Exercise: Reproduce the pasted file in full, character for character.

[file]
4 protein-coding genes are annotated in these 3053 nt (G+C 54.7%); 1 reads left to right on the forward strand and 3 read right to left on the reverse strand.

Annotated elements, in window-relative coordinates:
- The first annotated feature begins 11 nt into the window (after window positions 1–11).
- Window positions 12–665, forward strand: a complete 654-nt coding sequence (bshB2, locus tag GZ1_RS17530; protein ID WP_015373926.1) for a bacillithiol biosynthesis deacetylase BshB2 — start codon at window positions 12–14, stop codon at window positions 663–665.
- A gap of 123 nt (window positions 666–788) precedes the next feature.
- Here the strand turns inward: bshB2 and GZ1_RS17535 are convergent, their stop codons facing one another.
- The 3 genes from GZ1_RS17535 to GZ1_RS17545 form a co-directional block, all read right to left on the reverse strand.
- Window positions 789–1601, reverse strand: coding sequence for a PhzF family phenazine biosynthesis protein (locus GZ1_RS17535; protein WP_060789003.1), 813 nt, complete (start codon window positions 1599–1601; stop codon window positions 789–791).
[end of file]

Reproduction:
4 protein-coding genes are annotated in these 3053 nt (G+C 54.7%); 1 reads left to right on the forward strand and 3 read right to left on the reverse strand.

Annotated elements, in window-relative coordinates:
- The first annotated feature begins 11 nt into the window (after window positions 1–11).
- Window positions 12–665, forward strand: a complete 654-nt coding sequence (bshB2, locus tag GZ1_RS17530; protein ID WP_015373926.1) for a bacillithiol biosynthesis deacetylase BshB2 — start codon at window positions 12–14, stop codon at window positions 663–665.
- A gap of 123 nt (window positions 666–788) precedes the next feature.
- Here the strand turns inward: bshB2 and GZ1_RS17535 are convergent, their stop codons facing one another.
- The 3 genes from GZ1_RS17535 to GZ1_RS17545 form a co-directional block, all read right to left on the reverse strand.
- Window positions 789–1601, reverse strand: coding sequence for a PhzF family phenazine biosynthesis protein (locus GZ1_RS17535; protein WP_060789003.1), 813 nt, complete (start codon window positions 1599–1601; stop codon window positions 789–791).